OHSU Pediatric Cardiologist Increases Life Span for Kids in Nicaragua
06/08/00 Portland, Ore.
First Pediatric Catheterization Lab Spearheaded by Oregon Physician
Today, close to 70 children have a chance to live longer because of the vision of one man. Oregon Health Sciences University clinical instructor of pediatric cardiology Michael S. Womack, M.D., has helped set up the first functioning cardiac catheterization clinic in Managua, Nicaragua. Later this month, Womack will return with more energy and a badly needed piece of technology.
The program, dubbed the Nica Cath Project, is based on the philosophy "giving a hand up, not a hand out." The long-term goal of the project is to teach the local Nicaraguan doctors and nurses to be self-sufficient in cardiac diagnostic testing thereby improving the local standard of heart disease care. Cardiac catheterization is a process by which a catheter, or tube, is inserted into the heart for the purpose of diagnosing heart conditions. Beyond diagnosing, Womack also is teaching and performing cardiac intervention cases via catheters when treatment is needed.
Womack said, "The medical situation in Nicaragua is like time travel. The heart disease that you see in Nicaragua is like what we saw in America 30-40 years ago; it is in very advanced stages because of the lack of treatment." Not only that, he adds, but the technology and instruments are archaic as well. When he goes back down in June, he will be armed with a pulse oximeter, which measures the amount of oxygen in the blood and aids in diagnosing heart disease, donated by the Minneapolis-based organization Children's Heart Link. Though they are common place in the United States, pulse oximeters are a rare, if not unknown, commodity in Nicaragua.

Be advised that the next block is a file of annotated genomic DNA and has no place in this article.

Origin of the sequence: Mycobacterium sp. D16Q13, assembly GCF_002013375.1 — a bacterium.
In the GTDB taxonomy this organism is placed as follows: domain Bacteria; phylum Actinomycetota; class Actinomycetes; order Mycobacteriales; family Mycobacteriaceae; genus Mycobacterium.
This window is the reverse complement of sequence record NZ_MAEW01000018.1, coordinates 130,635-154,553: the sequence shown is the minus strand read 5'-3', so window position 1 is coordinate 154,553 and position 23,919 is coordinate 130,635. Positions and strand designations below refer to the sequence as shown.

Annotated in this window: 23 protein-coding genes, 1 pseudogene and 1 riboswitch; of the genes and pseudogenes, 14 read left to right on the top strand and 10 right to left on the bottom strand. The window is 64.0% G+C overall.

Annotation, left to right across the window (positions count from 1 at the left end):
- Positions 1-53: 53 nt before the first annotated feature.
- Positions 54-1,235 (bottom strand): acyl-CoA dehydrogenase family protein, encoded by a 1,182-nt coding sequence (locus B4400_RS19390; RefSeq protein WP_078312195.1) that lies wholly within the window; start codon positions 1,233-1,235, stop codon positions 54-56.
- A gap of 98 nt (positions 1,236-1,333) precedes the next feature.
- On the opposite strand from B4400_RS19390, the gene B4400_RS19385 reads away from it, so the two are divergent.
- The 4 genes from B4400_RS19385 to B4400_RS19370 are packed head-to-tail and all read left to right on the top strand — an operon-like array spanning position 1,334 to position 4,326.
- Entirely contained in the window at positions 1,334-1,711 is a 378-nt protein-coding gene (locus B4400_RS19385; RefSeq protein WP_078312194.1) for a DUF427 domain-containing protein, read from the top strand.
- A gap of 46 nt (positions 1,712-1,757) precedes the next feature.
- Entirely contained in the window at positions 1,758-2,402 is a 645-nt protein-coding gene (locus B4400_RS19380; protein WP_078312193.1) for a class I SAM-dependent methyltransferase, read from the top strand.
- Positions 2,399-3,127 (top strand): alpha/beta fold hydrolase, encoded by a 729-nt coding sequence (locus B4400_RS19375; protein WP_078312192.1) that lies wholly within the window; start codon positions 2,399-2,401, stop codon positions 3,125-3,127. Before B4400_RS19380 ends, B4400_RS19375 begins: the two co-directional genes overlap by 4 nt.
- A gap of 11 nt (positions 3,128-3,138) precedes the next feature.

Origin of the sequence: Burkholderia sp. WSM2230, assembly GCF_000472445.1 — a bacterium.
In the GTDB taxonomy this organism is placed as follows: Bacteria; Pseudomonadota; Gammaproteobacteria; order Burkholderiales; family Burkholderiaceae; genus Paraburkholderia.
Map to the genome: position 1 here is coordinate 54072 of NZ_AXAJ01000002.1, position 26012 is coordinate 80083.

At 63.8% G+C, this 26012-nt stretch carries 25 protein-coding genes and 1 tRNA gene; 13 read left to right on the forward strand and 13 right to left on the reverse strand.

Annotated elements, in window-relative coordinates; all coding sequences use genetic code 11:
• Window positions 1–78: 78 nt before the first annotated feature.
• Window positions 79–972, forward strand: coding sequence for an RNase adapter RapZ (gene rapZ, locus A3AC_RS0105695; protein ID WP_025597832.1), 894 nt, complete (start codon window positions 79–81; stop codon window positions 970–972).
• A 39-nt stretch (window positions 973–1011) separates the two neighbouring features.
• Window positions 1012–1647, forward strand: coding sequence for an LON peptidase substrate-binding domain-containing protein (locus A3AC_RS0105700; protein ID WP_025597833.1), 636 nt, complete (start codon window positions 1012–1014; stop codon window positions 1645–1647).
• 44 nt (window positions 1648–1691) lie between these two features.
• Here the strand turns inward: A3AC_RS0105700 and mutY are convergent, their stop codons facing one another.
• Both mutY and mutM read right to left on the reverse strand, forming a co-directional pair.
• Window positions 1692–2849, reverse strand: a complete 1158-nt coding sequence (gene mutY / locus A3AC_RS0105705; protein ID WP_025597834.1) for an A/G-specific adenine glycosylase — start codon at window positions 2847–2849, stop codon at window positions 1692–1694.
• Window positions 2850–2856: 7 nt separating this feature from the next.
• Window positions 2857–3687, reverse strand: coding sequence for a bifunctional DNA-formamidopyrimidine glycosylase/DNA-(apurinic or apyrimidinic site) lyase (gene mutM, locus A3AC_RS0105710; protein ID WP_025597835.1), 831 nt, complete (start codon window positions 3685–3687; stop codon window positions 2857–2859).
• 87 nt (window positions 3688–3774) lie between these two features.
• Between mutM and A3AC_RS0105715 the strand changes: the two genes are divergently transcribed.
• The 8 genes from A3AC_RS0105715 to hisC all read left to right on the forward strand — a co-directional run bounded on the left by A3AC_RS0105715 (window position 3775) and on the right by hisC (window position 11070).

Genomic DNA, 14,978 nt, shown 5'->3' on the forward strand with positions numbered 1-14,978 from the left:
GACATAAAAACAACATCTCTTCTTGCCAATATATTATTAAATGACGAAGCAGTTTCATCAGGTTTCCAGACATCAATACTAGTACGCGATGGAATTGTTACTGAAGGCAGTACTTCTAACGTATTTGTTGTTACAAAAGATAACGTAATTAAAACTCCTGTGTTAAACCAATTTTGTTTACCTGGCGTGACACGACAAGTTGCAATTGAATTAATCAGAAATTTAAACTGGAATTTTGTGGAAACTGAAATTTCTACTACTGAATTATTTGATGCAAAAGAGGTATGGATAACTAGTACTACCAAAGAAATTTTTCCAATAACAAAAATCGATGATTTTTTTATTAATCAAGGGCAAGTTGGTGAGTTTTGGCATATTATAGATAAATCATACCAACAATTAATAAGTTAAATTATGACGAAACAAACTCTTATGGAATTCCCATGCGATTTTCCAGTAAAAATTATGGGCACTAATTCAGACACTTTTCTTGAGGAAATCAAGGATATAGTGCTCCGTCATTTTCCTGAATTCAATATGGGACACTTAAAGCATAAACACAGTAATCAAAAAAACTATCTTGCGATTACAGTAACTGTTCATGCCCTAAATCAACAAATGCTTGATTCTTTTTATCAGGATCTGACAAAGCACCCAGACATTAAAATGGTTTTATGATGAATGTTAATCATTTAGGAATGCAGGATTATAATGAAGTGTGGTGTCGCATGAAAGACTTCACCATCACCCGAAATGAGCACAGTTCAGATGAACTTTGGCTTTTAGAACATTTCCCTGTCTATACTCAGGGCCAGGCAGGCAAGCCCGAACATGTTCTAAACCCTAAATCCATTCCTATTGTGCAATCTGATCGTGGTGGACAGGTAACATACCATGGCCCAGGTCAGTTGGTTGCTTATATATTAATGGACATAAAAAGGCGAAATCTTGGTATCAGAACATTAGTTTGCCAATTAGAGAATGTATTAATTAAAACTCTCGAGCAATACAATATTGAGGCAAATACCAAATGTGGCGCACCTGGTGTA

With the advent of the catheterization lab, surgical teams, which in the past have been unable to treat certain conditions, are now potentially able to treat many patients. Nicaraguan children have a brighter future now that many ailments have been cured through surgery and intervention that would otherwise have been fatal or life-long afflictions.
Womack has been operating on a shoe-string budget and a lot of perseverance. So far, his work has been made possible in part by the support of Children's Heart Link and a $3,000 donation from Chairman of OHSU's Department of Pediatrics Ron G. Rosenfeld, M.D. In June, Womack plans to continue his work administering interventional and diagnostic catheterizations and educating local staff. Pictures of the Nica Cath's can be seen at http://communities.msn.com/NicaCathProject.